Mental Status Examination

Simon admits to using speed IV a few times a week in the past three weeks before
his presentation to ED, and smoking cannabis but can’t remember the last time he used it.
Simon states he has been experiencing suicidal thoughts for past of two weeks and he uses
cannabis get rid of the thoughts. His brother suicided eight years ago but no other family
history of suicide. Simon also admitted to not taking his medications for the past two
months and he did not attend his follow-up appointment with his GP two days ago.
His most recent hospitalisation was 6 months ago, and lasted for 6 weeks. During
this admission, Simon was on Form 6A when the consultant psychiatrist granted him
unescorted ground access (UGA) and he absconded from the hospital (AWOL – absent
without leave). He was later brought back to the ward by the police. You note in his file
Simon has one previous charge of assault in 2014, for physically assaulting his neighbours
while unwell. Simon doesn’t work but he is on Disability Pension. He also has a supportive
partner, but they don’t live together.
Identify and describe Simon’s mental health symptoms that would be detected through the
Mental State Examination (MSE) presented in the case scenario. You can use the MSE
template to complete the mental state examination (Mental status examination – 500
Select the two most significant presenting risks and describe how you would manage such
risks within the next 24 hours. Your answer needs to be supported with evidence. That is,
your interventions and rationale should be supported by references (Risk identification,
prioritisation and intervention – 600 words).

Case Study on Mental Status Examination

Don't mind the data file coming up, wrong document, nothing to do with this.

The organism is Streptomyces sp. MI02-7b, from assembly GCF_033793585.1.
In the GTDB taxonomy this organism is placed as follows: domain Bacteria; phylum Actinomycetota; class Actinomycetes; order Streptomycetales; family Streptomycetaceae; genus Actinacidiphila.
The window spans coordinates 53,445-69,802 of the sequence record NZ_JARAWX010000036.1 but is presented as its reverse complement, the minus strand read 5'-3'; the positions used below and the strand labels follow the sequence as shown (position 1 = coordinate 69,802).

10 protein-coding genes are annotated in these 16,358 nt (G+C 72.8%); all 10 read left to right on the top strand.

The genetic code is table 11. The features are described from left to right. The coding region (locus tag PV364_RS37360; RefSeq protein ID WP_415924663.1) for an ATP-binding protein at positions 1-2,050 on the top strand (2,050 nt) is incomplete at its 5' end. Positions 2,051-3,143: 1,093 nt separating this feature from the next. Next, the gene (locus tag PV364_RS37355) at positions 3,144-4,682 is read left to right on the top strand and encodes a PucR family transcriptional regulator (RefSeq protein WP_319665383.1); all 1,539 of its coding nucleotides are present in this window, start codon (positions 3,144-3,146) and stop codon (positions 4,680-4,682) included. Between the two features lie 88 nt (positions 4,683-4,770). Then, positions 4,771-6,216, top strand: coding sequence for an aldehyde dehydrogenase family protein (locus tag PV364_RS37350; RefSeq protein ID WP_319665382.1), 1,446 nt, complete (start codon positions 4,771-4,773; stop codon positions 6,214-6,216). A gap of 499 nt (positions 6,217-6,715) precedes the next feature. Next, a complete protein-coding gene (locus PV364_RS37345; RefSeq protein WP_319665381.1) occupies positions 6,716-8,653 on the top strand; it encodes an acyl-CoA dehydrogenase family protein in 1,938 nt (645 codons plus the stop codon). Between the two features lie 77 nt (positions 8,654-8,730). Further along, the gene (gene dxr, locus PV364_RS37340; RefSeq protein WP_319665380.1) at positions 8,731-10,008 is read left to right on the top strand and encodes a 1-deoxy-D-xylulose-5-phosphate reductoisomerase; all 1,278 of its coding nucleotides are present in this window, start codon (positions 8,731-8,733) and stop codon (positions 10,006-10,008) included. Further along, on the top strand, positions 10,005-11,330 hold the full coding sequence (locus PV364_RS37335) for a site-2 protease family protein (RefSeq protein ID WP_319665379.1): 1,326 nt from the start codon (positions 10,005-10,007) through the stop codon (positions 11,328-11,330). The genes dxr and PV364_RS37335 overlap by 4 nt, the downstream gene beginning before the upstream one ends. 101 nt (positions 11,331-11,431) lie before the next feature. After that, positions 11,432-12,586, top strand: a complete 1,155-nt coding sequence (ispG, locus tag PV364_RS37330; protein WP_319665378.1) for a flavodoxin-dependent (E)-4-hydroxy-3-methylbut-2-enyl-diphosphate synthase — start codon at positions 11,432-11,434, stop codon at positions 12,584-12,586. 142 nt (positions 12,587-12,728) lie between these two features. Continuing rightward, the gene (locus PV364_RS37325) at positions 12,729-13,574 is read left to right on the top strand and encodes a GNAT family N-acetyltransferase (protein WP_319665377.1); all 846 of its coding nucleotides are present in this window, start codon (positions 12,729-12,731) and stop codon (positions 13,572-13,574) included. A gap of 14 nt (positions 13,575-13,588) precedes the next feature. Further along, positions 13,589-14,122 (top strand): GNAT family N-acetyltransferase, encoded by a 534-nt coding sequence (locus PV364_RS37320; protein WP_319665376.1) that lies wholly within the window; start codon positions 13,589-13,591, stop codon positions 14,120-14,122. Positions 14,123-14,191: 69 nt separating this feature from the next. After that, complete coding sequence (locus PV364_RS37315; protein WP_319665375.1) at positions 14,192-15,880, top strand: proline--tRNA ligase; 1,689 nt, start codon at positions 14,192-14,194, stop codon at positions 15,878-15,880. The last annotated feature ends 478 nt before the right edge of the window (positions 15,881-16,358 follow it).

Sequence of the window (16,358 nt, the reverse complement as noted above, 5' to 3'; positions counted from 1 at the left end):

Assessing the behavior and appearance of the patient: he is unkempt, dirty clothing,
he also has many scars on his arms associated with the recent scratching of the arms. His
behavior is a major concern; though he is alert, he shows unusual mannerism, tics and
inattentiveness during history taking which are consistent with abnormal mental function (Mittal
and Walker, 2011). During the assessment he is cooperative, but he is afraid of maintaining eye-
Orientation to place, time and person of the patient: He is oriented to both location
and person but not oriented to time and situation

Thought process of the patient: He has no thought block in giving his ideas. He is not
circumstantially when answering, perseveration of words or ideas nor neologisms. He has a
flight of ideas since some stimuli make him tearful during the assessment.
Assessing the thought content of the patient: The patient also has delusions of
persecution since he believes his troubles are caused by neighbors. He has also had suicidal
ideation and pre-occupied with thoughts of neighbors causing harm to him (Lehmann, Pascual-
Marqui, Strik & Koenig, 2010).
Assessing appetite, sleep, and sex: He has a partner who is supportive but they don’t
leave together hence his sexual life may be a concern. No report about her food appetite but he
complains of difficulty in having enough sleep since he claims that neighbor will attack him or
they have associated the itching he experiences while in bed (El-Bilsha, 2010).
Memory assessment of the patient: recent memory is intact since he can remember
using speed IV but a remote memory in questions since he does not remember when last he
smoked cannabis(Krueger and Kramer, 2011).
Assessing the speech of the patient: He is coherent with no incidence of poverty of
expression in his words, retardation, palilalia, echolalia or word salad of some of the term used
while talking (Simons et al., 2010)
Assessing judgment and insight of the patient: He has partial view since he attacked
his neighbors while unwell claiming they wanted to cause harm to him. He does not know why
he is in the hospital or why police brought him to the hospital, he has not been taking
medications by two as reported and attending follow-up clinics hence his insight is not intact
(Schennach et al., 2010).
Question 2

Risk Factors, Interventions, and Rationale
Risk for self-harm
This is related to his delusional thinking that his neighbors intend to harm him. He also
has a history of violence toward self-attributed through his scratching of arms and violence to
others because he does trust them. He also has recurrent suicidal ideations which is a common
feature in patients with mental disorders (Andover and Gibb, 2010).
Expected outcomes in caring the patient
Within the 24 hours of care, the client will not harm self or others
Interventions and Rationale for self-directed violence
a) All objects that are dangerous should be removed from environment
Rationale: this is to ensure that the patient does not use the objects when he is in